Save the energy, get eco-learned

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With the flip of a switch, an entire room can be illuminated.

What people tend to forget, however, is that all of these things require energy, which is more often than not squandered in homes, offices, residence halls, and other buildings.

Popular culture tends to depict Vermonters overall as a fairly enviornmentally conscious people. But not every student comes to UVM knowing how to curb their energy usage.

As a result, this year the UVM Eco-Reps have assembled a focus team to educate peers in all residence halls about simple practices that can greatly conserve energy just in time for Energy Awareness month in October.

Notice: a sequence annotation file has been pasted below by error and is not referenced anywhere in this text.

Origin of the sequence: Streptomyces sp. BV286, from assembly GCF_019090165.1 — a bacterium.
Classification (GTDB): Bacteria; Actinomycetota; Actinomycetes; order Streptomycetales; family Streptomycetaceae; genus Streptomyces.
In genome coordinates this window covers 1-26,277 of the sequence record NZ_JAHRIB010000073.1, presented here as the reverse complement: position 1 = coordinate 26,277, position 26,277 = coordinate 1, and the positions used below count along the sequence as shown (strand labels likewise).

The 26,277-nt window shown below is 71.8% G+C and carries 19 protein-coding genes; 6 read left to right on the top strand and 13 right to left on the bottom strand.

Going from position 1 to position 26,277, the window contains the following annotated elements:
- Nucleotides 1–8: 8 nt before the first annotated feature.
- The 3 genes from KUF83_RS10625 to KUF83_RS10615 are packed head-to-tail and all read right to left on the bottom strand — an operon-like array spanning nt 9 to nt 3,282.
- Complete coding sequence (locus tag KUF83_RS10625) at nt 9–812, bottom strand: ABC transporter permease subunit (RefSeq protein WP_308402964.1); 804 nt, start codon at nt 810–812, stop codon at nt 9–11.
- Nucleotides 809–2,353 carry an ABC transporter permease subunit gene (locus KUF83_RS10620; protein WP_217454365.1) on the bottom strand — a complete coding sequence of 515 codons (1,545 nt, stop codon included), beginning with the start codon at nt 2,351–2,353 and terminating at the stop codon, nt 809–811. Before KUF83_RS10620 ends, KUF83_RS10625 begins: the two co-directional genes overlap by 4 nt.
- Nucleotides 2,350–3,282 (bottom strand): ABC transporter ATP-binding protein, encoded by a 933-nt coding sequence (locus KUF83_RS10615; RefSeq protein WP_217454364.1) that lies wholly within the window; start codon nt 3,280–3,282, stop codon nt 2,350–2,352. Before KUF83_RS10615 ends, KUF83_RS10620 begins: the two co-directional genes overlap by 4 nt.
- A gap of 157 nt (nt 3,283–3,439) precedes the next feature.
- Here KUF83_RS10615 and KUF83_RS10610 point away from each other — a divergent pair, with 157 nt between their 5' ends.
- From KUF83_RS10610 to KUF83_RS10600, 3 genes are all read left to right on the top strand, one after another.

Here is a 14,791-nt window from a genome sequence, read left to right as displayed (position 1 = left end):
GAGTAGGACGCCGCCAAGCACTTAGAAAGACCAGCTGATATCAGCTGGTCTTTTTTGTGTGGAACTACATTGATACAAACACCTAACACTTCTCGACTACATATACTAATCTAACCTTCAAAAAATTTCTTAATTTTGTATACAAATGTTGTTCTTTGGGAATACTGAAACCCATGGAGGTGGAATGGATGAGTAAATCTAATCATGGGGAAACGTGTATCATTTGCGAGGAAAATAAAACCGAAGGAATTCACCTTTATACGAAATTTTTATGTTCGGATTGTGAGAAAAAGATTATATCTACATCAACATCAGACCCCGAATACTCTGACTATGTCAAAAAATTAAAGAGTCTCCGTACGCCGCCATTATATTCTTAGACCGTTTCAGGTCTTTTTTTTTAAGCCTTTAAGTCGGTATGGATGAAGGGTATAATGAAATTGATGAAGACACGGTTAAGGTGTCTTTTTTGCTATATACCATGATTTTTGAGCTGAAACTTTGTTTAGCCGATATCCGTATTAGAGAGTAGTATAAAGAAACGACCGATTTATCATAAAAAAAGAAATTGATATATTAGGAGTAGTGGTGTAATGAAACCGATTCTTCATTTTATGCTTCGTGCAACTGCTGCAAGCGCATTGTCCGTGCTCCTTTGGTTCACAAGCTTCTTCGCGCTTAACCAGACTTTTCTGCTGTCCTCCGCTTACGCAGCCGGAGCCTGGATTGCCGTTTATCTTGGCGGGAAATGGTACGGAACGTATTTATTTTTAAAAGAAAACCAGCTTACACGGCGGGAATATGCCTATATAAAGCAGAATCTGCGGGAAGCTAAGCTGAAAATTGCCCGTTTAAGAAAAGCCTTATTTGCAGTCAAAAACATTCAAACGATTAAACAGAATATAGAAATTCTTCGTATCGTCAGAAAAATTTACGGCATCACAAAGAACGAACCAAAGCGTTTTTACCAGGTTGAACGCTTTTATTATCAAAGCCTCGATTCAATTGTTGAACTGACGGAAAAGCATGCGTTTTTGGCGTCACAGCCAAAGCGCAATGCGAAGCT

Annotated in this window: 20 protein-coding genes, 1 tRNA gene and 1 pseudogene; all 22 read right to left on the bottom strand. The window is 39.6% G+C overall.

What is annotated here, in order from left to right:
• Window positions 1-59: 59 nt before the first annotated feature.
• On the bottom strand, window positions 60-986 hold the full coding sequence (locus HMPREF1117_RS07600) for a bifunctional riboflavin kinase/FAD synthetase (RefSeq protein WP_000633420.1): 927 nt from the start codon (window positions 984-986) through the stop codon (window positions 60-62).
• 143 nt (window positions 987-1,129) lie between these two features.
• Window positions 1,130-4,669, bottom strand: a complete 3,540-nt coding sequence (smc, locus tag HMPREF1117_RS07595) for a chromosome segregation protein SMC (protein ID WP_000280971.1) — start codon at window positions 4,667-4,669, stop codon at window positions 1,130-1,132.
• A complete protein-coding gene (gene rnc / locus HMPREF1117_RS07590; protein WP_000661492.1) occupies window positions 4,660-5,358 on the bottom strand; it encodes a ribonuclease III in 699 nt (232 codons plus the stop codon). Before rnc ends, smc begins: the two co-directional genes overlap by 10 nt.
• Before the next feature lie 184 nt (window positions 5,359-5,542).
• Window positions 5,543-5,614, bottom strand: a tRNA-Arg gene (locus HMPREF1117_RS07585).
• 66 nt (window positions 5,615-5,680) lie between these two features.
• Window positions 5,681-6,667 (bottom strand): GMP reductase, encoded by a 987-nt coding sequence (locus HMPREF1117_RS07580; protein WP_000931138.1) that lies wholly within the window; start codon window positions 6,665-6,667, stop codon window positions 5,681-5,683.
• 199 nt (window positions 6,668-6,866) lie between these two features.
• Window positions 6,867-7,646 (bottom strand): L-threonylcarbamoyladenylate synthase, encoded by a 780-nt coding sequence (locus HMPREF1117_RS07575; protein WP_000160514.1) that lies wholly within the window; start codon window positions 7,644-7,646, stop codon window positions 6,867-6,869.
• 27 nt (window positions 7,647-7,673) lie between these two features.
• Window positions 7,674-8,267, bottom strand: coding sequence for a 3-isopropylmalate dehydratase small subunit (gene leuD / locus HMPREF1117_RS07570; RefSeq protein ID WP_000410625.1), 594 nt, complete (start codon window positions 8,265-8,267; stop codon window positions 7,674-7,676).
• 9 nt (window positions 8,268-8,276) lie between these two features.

To start, we shall examine the UVM campus exemplar in energy efficiency: The George D. Aiken Center.

The Aiken Center, the hub of the Rubenstein School of Environment and Natural Resources, was renovated to reduce its ecological footprint, particular in areas of building materials, water use, and energy consumption and unveiled in January 2012.

Seventeen solar trackers follow the sun day-in and day-out to provide nearly 99,000 kilowatt-hours worth of power to the Aiken Center each year, according to AllEarth Renewables, who devised the trackers.

The solar energy reduces AikenÕs energy consumption to 25 kBTU (kilo-British Temperature Units) per square foot of the building per year; this number can possibly be offset to net-zero energy use with the introduction of more renewable energy sources powering the building in the future, according to Jeff Wakefield from University Communications.

Increased window sizes that allow for natural light, numerous sensors that control air conditioning, electricity use, and heat loss, are all methods that are applied in the Aiken building to increase its efficiency, Wakefield said.